Amherst College’s African Caribbean Student Union held its annual EXPO-Losion on Nov. 14. The event included a dance showcase featuring members of the African Caribbean Student Union Dance Company and dance groups from several other colleges in the area. The show was hosted by Obi Ezeogu ’19 and Christin Washington ’17. The African Caribbean Student Union also offered the audience members Caribbean cocktail patties and fried dough to eat while they enjoyed the show.
Performances for the night ranged from traditional Haitian dances to live music and heavy whining (a Caribbean dance involving gyrating), as well as jocular story lines about courtship unfolding throughout the dance.
Performers of the show, including African and Caribbean dancers from Clark University, Smith College, University of Massachusetts Amherst and Amherst College, were rated by a panel of four judges comprised of dancers and faculty members familiar with African and Caribbean dance traditions. Judges gave performers a score from one to 10, but no performance fell beneath the threshold of a seven. In addition to the judge’s scores, audience members could use cash on-site or Venmo to buy votes for the group that they felt put on the best performance.
Proceeds from the voting went to St. Boniface Haiti Foundation, a charity based in Haiti devoted to providing adequate medical care to Haitians who cannot afford it otherwise. The charity maintains facilities that care for Haitians, usually charging no more than one dollar, no matter what medical attention they need. Funds from the purchase of votes supported St. Boniface Haiti Foundation by allowing them to absorb the costs of treatment.
The crowd drawn to the show was certainly excited, with young children standing on their seats and rowdy Amherst students screaming and fist pumping. However, the crowd was a bit thin, with many chairs remaining unfilled despite the popularity of the show in recent years.
This was perhaps due to ACSU’s decision to continue with the show despite the concurrent sit-in taking place in Frost Library. “We believe strongly that EXPO-Losion will provide a safe space for students of color and their allies to enjoy themselves, to practice self-care and to celebrate themselves and each other,” the ACSU Facebook page wrote on their event page for EXPO-Losion.
Many performances planned for the weekend, including Khalil Flemming’s ’16 play “Equal Weight” and Dance and Step Amherst College’s annual showcase, were not held in order to allow students to participate in the protest. But ACSU members said that students and allies also need reprieve from the emotionally taxing work of protesting.
Despite the low attendance, the energy in the audience was overwhelming and performers drew plenty of enthusiastic screams and claps with their routines. The personable hosts Washington and Ezeogu played a big part in maintaining this energy with jokes and plenty of words of praise for the groups that performed during the night. Washington even orchestrated a comedy skit after the end of the show in which she asked Ezeogu and another member of the audience, Mohammed Ibrahim ’17, to dance even after they both admitted that they couldn’t. Washington and Ezeogu’s enthusiasm was engaging and kept the audience’s attention fixated on stage.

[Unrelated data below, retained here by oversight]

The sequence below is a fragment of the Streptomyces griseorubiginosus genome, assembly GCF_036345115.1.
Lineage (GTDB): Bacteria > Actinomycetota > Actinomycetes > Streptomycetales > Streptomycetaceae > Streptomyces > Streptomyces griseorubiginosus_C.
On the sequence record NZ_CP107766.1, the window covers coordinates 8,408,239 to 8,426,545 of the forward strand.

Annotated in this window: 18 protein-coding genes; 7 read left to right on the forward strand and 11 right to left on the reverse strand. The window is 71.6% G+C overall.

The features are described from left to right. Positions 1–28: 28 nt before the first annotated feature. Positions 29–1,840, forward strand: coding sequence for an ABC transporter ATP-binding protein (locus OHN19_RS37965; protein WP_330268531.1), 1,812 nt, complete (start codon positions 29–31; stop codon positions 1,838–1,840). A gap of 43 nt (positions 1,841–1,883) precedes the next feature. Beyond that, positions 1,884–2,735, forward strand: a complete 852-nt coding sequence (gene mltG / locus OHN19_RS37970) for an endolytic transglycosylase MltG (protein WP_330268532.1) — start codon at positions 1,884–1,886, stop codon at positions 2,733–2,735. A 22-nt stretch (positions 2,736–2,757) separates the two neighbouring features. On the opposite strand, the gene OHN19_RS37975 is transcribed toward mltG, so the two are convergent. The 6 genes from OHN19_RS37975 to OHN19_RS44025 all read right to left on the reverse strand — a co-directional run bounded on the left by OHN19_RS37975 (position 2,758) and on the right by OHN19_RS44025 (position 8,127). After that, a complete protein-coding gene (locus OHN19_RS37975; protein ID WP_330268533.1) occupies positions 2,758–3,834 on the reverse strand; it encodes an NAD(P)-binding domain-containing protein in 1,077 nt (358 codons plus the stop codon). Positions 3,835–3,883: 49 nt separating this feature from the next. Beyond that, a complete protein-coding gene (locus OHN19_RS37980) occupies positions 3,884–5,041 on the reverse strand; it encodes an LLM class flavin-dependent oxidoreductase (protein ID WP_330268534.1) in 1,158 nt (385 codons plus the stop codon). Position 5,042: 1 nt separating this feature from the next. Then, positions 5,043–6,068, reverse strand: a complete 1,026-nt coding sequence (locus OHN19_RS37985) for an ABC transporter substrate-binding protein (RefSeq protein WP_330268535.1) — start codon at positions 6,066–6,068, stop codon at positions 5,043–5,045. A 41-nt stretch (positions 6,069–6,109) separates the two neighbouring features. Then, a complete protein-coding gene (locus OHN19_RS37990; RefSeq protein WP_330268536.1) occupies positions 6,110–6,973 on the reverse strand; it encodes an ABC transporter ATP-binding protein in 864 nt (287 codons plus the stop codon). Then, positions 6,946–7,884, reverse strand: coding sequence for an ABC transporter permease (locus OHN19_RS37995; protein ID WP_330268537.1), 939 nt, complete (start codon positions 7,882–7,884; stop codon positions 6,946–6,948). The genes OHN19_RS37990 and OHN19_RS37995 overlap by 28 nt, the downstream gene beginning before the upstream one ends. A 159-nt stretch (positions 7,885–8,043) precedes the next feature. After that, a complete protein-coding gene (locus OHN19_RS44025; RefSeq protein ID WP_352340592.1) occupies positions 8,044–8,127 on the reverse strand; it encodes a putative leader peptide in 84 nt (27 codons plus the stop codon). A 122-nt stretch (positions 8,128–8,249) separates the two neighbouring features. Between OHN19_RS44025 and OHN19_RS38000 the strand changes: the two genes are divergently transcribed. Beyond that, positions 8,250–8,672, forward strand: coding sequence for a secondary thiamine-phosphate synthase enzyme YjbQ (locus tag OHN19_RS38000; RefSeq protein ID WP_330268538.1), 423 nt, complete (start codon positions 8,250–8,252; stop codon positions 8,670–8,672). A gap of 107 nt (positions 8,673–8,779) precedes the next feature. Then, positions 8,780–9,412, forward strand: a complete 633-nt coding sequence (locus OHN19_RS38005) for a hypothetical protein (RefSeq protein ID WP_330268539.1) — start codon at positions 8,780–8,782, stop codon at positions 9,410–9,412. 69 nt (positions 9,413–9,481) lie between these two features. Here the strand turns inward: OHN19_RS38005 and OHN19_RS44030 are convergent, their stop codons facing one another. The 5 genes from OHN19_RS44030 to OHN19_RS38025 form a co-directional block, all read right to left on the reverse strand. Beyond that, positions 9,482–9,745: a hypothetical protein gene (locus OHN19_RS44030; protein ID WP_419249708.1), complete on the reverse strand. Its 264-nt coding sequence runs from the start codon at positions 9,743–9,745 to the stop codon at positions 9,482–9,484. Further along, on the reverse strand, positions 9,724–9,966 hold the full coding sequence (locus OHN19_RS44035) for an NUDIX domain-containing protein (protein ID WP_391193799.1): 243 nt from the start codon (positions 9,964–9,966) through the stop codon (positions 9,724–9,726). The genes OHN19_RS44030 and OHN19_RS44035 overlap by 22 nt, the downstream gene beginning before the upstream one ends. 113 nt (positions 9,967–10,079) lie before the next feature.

“It was positive to have a celebratory space for community members especially in a time of great turmoil on campus,” said Amir Hall ’17, a member of the African Caribbean Student Union Dance Company. “The people I worked with to create the dances we did were all amazing and every minute dancing with them was a minute of healing.”
“ACSU Dance is a genuine family, where you can escape to or embrace a positive energy,” said another member of ACSU Dance, Mikayla Ribeiro ’18. “Dancing has that effect generally, but with ACSU that is the mission.” [EXPO-Losion] was a celebration of African and Caribbean culture, and by extension a celebration of people of color. While I don’t feel it was very natural to switch mindsets so drastically throughout the weekend, I think it was quite healthy, and I was happier for it.”
At the end of the night, the ACSU Dance Company took home the first-place trophy, spurred to victory by the combined and unanimous raves of the panel of judges and the purchase of votes by members of the audience. “[ACSU Dance Company] was a clear winner with the best choreography and the most energy,” Booth said.
The win was celebrated with the EXPO-Losion after party, which also took place in the Powerhouse later that night. Attendance at this party was sparse as well, but this was again due to the presence of students in Frost Library for Amherst Uprising.
Despite challenges like low attendance and the burden of current events, EXPO-Losion proved to be a successful tribute to Afro-Caribbean identity as well as a big crowd pleaser.